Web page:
So hey – got this summer time thing going on. With the pressure of school off my shoulders I have found myself inhaling for the first time in…nine months. NINE MONTHS. And it’s glorious, food fights and all. But there’s got to be some structure or me?

Ima hafta lose my mind.

Our home school schedule consisted of lessons beginning around 9:00 and finishing around 2:00 every day. Just because we are officially on summer break doesn’t mean that all learning stops, though. Every summer, even when Sloan went to public school, I instituted a one hour long “learning time” each morning. I like to do this just to watch them whine and complain.

It’s super fun.

So learning time is back. From 9:00-10:00 each morning the kids are working on reading, math, spelling or Russian. By the time we finish up those lessons, clean up around the house and have a minimum of two fights, it’s already lunch time!

BAM! No lazy summer days here. No siree.

The pool is providing great afternoon entertainment as are neighborhood friends and a bit of TV, because what’s summer without a teeny bit of laziness, yes?

I’ve ordered a ton of books and we will be heading to the library periodically as well. We have offered the two older kids a bribe an incentive to get them reading over the summer. For every book they finish, we will pay them a dollar. Sloan gets two dollars if he reads longer chapter books (at least fourth grade reading level or higher) and I’ve have offered him 5 dollars if he will read an entire book in Russian from front to back.

I did not think about the work all this would be for me as I now have to translate said Russian book to help him with comprehension and I have to read the more advanced books to make sure he is comprehending those as well. That kinda blows because while I want them active and busy, I myself had envisioned a nice, relaxing summer with my feet kicked up beside the pool and a cold iced tea in my hand.

*snort*

Clearly I am delusional.

So what about you? How do you keep your kids from driving you crazy active during these summer months?

untitled

I’m not sure if you heard or not, but I went to Africa a couple of weeks ago. I may have mentioned it a time or 500. Honestly, I’m a little embarrassed to bring it up again but just know that everything swirling inside of me has been filtered through that one experience.

See the thing is, I feel like I have a million things to write, but I can’t seem to get them out because I’m a bit scared. Petrified, really. Because who am I that anyone should care what I say? I like to hide behind the light, humorous posts in some regard because they’re safe. I spent a lot of time as a youth taking myself too seriously and I don’t want to do that anymore. I’m a blogger who actually doesn’t really like to talk about herself.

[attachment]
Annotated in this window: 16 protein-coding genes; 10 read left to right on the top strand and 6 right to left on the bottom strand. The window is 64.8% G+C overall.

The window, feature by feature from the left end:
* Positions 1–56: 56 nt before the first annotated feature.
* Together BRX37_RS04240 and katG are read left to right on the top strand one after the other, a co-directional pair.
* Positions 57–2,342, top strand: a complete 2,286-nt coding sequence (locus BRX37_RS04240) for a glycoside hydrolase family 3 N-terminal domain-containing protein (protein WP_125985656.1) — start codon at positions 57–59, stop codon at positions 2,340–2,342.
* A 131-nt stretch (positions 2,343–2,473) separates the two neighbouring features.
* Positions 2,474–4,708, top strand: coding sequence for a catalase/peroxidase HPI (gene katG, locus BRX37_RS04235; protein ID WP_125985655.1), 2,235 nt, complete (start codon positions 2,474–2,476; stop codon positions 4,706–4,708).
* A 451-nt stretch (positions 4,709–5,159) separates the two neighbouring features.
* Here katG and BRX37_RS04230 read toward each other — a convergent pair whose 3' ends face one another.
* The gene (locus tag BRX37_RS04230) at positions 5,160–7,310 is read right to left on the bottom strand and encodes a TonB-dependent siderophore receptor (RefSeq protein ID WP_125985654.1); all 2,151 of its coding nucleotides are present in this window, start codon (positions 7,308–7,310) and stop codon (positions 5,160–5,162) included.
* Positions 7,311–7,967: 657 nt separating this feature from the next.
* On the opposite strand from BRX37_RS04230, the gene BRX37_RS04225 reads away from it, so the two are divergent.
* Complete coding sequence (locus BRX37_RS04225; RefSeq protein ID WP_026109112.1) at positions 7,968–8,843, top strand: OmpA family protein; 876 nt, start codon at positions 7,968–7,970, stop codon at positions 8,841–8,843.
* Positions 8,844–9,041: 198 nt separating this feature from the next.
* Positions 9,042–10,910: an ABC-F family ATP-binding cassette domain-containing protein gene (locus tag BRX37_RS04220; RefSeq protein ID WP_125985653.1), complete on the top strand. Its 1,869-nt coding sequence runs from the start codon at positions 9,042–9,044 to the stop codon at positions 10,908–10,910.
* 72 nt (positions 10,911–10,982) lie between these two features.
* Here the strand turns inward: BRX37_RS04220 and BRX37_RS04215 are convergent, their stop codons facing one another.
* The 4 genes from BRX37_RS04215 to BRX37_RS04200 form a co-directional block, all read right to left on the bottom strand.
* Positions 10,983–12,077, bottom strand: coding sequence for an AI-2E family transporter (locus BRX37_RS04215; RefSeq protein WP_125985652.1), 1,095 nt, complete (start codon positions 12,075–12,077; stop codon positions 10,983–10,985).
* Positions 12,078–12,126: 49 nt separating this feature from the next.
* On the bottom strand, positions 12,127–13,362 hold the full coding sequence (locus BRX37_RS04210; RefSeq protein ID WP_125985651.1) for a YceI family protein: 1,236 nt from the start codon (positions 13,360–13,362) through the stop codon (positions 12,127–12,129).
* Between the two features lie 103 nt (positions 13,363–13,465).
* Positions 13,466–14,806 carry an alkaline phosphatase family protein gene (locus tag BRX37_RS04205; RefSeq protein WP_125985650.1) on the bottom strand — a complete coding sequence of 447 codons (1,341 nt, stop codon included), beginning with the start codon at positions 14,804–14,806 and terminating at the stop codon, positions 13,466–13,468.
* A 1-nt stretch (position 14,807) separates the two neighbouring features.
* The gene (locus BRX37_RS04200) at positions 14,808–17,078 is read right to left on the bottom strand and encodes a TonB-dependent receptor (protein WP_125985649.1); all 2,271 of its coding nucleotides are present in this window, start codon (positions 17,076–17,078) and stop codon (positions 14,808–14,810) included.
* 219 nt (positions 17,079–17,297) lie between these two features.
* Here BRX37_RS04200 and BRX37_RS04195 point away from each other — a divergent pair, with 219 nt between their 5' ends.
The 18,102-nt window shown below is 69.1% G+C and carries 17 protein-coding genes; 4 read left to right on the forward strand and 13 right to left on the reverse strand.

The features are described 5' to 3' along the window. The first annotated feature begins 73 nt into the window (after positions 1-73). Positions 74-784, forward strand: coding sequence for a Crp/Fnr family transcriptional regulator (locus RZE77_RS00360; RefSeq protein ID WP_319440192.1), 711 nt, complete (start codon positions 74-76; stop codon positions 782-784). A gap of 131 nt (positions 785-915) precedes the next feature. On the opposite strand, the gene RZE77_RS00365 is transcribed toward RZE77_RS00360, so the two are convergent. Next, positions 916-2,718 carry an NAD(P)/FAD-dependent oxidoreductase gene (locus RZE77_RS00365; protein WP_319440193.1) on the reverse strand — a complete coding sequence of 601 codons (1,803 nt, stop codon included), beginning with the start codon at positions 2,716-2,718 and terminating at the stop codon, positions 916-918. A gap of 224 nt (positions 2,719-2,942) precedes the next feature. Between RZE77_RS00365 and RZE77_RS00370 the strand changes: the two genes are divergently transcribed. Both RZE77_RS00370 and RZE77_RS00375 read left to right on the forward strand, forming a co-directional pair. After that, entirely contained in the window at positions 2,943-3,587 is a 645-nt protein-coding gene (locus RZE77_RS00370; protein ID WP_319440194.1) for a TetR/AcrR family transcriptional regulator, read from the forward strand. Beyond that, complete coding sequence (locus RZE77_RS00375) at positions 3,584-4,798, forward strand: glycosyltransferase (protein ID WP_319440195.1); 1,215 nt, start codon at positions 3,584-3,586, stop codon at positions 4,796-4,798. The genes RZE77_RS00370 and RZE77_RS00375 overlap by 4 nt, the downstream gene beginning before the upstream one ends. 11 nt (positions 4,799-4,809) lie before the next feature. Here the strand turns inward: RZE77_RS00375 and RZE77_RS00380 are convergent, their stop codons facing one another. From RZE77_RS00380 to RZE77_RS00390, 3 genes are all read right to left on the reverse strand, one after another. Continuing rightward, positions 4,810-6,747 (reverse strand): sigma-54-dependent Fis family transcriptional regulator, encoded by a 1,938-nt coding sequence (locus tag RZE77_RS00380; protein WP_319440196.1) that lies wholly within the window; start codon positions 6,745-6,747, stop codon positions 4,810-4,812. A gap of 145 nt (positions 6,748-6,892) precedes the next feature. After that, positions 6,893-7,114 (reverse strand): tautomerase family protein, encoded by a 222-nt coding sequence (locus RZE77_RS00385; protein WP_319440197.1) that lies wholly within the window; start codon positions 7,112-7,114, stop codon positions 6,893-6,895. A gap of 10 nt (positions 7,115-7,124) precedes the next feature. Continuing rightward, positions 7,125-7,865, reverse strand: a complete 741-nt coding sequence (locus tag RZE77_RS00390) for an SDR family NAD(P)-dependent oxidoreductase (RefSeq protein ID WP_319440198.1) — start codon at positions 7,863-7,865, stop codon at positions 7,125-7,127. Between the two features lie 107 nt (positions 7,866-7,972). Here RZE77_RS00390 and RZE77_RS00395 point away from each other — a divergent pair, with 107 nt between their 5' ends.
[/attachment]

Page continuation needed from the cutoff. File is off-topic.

Shocking.

But there are other things than just the humorous that I want to share and I’m just so…scared. I’m scared because I don’t want it to all be about me. The fact of the matter is I don’t believe myself to be a great writer of spiritual things. I’m not a super critical thinker, I don’t have the beauty and eloquence of words that so many others hold when unpacking the mysteries of faith. I’m a good writer, yes – but writing about the God of the Universe scares the crap out of me.

See what I mean? I just used the words God and crap in the same sentence…twice. How eloquent am I?!

I mentioned these fears of mine to Shaun one evening in Tanzania and he encouraged me to read 1 Corinthians. I’ve pretty much camped out there since we returned, particularly in Chapter 2.

“And when I came to you, brethren, I did not come to you with superiority of speech or of wisdom, proclaiming to you the testimony of God. For I determined to know nothing among you except Jesus Christ, and Him crucified. I was with you in weakness and in fear and in much trembling and my message and my preaching were not in persuasive words of wisdom, but in demonstration of the Spirit and of power, so that your faith would not rest on the wisdom of men, but on the power of God.” 1 Corinthians 2:1-5 (emphasis mine)

Friends, this is how I feel. I fear writing too in depth about my faith not because I worry about offending (though I certainly do desire this to be a place of comfort for everyone from all faiths and backgrounds and walks of life), but more because I so badly do not want to misrepresent the God I love. Does anyone else feel this way? How do you overcome it?